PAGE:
Nov 14 12 04:26 pm  Link  Quote 
Model
Kelli
Posts: 24,156
Toronto, Ontario, Canada


It's not really necessary to treat endometriosis. Most doctors can accept you have it given chronic symptoms. Being diagnosed with it officially won't really change anything. My endometriosis has been treated without the official surgery to confirm it. I find it really horrible that we not only have to suffer with endometriosis, but have to have surgery just to appease the doctors so they can know what we all already know. My doctor did not insist on it and it's been treated accordingly.
Nov 14 12 04:37 pm  Link  Quote 
Model
Fleur du Mal
Posts: 1,437
Derby, England, United Kingdom


Kelli wrote:
It's not really necessary to treat endometriosis. Most doctors can accept you have it given chronic symptoms. Being diagnosed with it officially won't really change anything. My endometriosis has been treated without the official surgery to confirm it. I find it really horrible that we not only have to suffer with endometriosis, but have to have surgery just to appease the doctors so they can know what we all already know. My doctor did not insist on it and it's been treated accordingly.

This is why I'm glad I had the diathermy at the same time.  My op wasn't just to diagnose, they actually burned away and removed all the built up endo tissue (including cysts on my ovaries) whilst they were in there.  Once it was all gone I could actually function during my periods and enjoy sex, which is a bonus!  And I didn't need to treat it hormonally for three years - now it's got bad enough that I'm back on hormones to stop me needing a second operation, but those three years were wonderful.  The idea of an unnecessary operation is pretty horrible, but it can be very beneficial if you're offered the diathermy at the same time

Nov 14 12 04:59 pm  Link  Quote 
Photographer
Through Elizabeths Eyes
Posts: 4,916
Yelm, Washington, US


I've had this surgery twice. It's very simple, very minimal scarring, and very little pain. Doing crunches will suck for a few weeks, and no sex for a couple more weeks, but still...

I walked out of the hospital and to the car, after my last one, if that tells you anything. I did a job interview (which I got) a week after my surgery.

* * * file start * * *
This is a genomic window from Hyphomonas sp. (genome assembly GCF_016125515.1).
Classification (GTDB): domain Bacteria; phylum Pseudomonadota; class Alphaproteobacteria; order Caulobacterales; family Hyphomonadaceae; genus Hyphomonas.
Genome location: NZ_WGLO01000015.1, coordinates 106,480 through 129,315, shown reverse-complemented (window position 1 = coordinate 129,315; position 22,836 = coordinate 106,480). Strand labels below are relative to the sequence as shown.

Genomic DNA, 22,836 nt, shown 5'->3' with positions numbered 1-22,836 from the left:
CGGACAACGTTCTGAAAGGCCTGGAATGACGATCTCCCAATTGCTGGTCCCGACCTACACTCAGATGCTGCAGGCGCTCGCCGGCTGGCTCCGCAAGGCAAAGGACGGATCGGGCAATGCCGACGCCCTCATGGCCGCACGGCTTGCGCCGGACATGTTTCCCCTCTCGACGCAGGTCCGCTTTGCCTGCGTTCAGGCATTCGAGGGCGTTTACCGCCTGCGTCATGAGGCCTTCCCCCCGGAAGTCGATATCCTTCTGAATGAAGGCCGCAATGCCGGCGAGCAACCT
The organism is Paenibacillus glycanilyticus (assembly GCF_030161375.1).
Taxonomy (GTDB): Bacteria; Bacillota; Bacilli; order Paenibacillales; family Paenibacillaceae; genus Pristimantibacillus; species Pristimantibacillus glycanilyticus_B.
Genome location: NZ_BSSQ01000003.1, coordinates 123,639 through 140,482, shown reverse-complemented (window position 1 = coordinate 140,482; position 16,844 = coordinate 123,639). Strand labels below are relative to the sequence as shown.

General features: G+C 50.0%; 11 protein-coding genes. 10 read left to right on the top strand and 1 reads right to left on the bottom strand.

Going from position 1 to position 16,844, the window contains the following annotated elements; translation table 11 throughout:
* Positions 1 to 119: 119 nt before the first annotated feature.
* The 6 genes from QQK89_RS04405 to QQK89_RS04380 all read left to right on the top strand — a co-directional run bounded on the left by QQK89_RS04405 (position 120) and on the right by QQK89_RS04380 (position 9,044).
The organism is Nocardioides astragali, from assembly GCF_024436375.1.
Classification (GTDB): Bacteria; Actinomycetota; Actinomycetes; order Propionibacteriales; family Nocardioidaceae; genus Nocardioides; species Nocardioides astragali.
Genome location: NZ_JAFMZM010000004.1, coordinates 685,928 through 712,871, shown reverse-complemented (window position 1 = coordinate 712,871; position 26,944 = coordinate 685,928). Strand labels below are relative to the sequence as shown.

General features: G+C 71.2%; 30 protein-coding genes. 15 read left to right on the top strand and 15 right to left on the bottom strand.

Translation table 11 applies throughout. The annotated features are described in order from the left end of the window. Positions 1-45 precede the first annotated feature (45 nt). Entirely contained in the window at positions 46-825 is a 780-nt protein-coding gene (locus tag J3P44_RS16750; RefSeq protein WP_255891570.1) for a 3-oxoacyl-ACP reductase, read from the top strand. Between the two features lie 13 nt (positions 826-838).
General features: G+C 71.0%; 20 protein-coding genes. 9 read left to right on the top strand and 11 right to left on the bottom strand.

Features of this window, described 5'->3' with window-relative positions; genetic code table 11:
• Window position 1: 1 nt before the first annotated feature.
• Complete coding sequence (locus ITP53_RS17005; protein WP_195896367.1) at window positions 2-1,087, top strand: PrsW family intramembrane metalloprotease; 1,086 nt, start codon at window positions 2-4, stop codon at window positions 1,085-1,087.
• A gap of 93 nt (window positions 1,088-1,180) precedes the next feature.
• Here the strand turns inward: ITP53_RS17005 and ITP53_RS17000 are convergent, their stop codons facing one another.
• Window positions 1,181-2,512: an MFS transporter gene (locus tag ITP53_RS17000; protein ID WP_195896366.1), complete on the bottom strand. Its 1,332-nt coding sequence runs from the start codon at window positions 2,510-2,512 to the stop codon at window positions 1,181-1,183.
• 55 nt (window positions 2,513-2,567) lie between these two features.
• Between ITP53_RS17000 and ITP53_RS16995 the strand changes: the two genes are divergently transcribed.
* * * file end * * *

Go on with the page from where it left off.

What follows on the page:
I'd also wear loose pants and skirts for awhile. I found the button on my jeans fit exactly where my incision was.
Nov 14 12 08:42 pm  Link  Quote 
Model
Misty R H
Posts: 471
Anaheim, California, US


I had stomach surgery for acid reflex this way.  The weird thing afterward was pain in my shoulders.  Based upon my experience they fill the area with a gas so that the surgeon has room to operate.  I am told that this is what caused the pain in the shoulders as the gas had to dissipate.

I think the recovery from the surgery depends upon the extent to what was operated on. I took 3 weeks off work and it did take a while to recover.

The good news is the surgical incisions are almost invisible so scaring is very minimal.

Good luck.
Nov 14 12 09:21 pm  Link  Quote 
Model
Jacquelyn Marie
Posts: 4,139
Boston, Massachusetts, US


IDiivil wrote:
I went through the exact same thing as you and have endometriosis myself. After they diagnosed me through the surgery (took me about a week to heal - no scarring or otherwise, it just hurt to laugh for a bit!), I was put on Lupron for a year.

The Lupron was the worst for me. I can talk to you about that in PMs if you want. Hopefully you aren't put on that stuff, but if you are, know it's for the best and you'll feel a lot better once you are finished with your treatment.

I am very functional despite my endometriosis and am no longer in pain anymore! smile

You poor thing sad. I have read about the horrible side effects lupron has such as severe migranes. That alone terrifies me. I ended up in the ER tonight and my blood pressure was so high from being in pain as well as vomiting most of the day. I was given fluids/ anti- nausea/ pain meds which helped me a lot. I can wait to get y surgery for this nightmare to be over. Oddly the pain was so severe it was radiating to my groin. Is that common?